Brands exist because of trust. The Web, despite its promise of near-perfect information, hasn’t obliterated that. In fact, it’s made it more important than ever.
The trick for brands is how do they build that trust online when people are just a search box away from getting the full story. It turns out the keys might lie in — surprise! — getting people to say good things about you online.
In a study done by About.com, reviews were identified as inspiring trust twice as much as general likes, though seeing a like or recommendation from a friend increased the trust value of that action. With brands like Macy’s showing site visitors ratings and reviews from people within their own networks, it becomes easier to build trust and influence purchase intent. Respondents also said that they trust a brand more when their friends or followers post photos illustrating their own experience with a product or a service.
There are signs of this spreading to other areas. Take video. Fifty-six percent of respondents agreed that video builds trust when it adds illustration or explanation attached to other types of content. This argues for brands to dispense with the fancy metaphors and move toward showing products in action, as in, for example, Home Depot’s DIY video series on YouTube, which helps individuals improve their homes, without having to spend money on a contractor, carpenter, etc.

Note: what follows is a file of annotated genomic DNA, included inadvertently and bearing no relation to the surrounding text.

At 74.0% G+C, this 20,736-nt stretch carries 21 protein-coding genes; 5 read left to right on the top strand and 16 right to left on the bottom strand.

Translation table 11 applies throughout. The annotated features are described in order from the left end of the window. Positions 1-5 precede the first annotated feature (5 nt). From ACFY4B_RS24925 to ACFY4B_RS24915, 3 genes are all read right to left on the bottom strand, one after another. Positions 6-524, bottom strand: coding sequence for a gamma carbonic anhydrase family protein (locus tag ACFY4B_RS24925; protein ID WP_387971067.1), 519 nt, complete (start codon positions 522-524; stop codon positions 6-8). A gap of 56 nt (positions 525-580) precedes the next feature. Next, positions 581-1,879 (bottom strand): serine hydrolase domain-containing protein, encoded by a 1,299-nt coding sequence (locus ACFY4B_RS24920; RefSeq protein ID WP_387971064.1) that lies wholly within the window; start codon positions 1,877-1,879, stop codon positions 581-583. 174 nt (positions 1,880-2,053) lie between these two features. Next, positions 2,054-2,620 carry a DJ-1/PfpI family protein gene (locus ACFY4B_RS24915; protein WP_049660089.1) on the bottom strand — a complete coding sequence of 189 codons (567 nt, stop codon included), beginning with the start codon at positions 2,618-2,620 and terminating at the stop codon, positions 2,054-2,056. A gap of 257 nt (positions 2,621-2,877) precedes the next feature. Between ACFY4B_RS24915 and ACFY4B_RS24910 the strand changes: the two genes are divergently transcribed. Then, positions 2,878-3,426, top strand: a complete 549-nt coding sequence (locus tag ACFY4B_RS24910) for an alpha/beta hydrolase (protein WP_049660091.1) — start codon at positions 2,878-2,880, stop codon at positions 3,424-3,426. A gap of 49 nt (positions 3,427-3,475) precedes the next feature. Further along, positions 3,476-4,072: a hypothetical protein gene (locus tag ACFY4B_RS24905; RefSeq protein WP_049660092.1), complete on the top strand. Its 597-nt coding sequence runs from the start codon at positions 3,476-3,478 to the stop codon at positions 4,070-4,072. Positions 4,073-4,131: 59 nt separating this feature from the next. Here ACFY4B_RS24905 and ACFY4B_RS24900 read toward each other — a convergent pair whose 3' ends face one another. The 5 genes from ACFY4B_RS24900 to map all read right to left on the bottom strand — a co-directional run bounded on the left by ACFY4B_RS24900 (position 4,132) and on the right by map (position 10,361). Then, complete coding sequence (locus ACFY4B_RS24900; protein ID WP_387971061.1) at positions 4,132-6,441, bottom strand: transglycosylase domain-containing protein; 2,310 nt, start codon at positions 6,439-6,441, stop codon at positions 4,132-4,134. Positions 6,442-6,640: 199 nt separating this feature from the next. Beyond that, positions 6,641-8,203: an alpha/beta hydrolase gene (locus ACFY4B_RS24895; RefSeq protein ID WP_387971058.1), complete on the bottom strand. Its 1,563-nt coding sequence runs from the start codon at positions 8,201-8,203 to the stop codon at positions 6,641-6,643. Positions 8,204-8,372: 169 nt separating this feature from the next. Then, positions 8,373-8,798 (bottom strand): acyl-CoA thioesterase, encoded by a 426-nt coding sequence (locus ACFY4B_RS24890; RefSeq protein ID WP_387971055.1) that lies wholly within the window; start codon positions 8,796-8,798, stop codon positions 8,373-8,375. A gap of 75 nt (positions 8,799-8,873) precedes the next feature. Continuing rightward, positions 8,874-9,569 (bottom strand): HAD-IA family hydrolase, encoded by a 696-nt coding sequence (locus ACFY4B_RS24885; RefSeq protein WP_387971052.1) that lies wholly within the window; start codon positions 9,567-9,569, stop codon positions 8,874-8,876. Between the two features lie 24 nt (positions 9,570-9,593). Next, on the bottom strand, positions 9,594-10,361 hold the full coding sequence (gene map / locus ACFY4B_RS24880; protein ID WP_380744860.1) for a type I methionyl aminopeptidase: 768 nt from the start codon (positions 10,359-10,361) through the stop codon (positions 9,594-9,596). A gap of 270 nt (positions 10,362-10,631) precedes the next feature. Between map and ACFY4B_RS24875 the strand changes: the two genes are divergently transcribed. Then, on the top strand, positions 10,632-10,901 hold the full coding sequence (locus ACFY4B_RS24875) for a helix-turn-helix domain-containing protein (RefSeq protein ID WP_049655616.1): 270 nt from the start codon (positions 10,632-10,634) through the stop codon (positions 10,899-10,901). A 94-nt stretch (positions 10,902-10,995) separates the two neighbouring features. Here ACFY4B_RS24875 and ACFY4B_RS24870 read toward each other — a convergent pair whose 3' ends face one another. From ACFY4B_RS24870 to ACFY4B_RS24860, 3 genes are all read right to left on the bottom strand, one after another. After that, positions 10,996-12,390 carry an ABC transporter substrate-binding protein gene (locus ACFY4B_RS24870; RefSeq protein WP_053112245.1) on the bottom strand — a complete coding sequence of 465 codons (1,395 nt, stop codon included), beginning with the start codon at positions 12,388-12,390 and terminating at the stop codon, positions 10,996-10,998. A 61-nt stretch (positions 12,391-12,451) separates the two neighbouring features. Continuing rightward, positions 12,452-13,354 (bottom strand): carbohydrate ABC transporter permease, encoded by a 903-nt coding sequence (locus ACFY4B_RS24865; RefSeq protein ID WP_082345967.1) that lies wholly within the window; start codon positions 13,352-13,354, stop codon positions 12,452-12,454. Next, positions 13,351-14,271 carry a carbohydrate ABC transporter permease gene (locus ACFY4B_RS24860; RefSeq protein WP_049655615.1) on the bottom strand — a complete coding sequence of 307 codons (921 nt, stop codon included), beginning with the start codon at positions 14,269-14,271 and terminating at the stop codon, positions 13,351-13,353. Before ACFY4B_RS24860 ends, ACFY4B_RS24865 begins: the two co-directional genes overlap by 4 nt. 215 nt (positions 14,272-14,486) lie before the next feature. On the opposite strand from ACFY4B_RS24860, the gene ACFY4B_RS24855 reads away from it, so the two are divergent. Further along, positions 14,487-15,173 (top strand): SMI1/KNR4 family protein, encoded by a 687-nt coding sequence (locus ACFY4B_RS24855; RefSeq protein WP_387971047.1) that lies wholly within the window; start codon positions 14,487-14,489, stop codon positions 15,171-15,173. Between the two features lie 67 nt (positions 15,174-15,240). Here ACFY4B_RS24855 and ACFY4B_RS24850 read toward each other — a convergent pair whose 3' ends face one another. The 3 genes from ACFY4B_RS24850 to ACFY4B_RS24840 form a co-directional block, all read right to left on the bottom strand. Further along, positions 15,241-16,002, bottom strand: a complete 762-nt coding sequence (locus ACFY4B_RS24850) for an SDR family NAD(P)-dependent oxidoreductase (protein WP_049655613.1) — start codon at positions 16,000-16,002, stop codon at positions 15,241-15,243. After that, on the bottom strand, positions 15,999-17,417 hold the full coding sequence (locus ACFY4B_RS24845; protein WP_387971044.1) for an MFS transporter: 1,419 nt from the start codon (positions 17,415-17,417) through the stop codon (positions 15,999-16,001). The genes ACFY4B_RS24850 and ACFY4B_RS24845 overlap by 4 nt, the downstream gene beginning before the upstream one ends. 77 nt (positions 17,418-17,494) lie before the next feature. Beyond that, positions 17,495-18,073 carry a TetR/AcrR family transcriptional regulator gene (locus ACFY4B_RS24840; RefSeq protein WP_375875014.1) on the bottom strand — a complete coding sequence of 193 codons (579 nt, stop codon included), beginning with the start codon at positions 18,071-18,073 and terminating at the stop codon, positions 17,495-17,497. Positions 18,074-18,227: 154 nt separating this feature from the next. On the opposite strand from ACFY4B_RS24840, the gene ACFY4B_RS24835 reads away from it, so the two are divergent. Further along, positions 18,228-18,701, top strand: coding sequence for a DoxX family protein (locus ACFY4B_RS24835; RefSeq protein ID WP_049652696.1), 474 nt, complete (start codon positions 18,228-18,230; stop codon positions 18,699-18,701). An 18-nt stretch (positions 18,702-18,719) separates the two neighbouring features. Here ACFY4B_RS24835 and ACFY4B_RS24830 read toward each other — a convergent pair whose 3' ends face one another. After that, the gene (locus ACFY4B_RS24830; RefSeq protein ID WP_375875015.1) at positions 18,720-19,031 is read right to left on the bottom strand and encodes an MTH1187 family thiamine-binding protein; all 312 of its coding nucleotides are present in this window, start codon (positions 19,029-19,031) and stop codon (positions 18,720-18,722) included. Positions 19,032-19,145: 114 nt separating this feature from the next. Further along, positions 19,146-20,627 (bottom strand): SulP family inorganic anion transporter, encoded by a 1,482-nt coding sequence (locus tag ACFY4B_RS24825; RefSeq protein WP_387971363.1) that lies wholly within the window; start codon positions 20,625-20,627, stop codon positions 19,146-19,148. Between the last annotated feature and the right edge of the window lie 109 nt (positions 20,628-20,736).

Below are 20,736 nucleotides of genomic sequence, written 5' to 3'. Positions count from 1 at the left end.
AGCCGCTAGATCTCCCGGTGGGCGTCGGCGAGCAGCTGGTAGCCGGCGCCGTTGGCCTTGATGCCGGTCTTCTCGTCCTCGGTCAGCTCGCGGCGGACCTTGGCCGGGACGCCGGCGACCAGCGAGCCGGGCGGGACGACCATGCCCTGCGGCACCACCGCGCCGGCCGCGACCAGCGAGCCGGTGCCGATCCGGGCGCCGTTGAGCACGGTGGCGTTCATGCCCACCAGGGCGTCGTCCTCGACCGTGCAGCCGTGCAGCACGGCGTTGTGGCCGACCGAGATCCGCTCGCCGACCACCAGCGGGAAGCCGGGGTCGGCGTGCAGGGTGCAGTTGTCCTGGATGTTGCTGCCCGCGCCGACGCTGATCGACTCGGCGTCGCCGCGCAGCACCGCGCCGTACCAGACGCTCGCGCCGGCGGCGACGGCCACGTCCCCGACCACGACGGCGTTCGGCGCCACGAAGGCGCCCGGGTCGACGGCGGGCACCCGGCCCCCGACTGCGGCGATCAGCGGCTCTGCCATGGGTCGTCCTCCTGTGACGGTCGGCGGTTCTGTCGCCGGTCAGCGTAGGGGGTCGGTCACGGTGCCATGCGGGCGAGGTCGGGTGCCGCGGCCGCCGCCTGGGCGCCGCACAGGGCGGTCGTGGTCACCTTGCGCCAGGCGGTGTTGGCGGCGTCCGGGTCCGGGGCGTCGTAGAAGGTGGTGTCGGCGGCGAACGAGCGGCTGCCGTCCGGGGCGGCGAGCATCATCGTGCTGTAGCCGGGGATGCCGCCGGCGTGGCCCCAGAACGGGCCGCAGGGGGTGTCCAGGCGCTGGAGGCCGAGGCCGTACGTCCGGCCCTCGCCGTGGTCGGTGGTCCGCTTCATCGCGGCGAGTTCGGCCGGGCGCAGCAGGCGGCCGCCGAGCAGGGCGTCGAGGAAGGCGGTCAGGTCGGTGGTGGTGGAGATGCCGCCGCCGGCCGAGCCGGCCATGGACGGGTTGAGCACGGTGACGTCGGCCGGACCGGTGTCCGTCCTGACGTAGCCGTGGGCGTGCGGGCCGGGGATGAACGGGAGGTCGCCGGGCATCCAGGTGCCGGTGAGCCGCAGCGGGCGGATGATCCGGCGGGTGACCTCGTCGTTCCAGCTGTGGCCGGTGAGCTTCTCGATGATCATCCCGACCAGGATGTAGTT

“With the vast amounts of information online, consumers are also using trust as a filter, and they don’t want to depend on just one source,” said Laura Salant, director of research at About.com. “Consumers are creating their own custom solutions using networks of trusted sources that include brands, content, social media and much more. The Internet is a powerful tool to help consumers get the information they need, and they feel empowered in their relationships with brands, in particular because it is easy to verify or refute brand claims, and shop around for the best prices and deals.”
That means brands have a couple choices. They can continue to pretend that they can use their marketing to paper over problems, or they can embrace consumer empowerment as a cornerstone of a new strategy for connecting with consumers.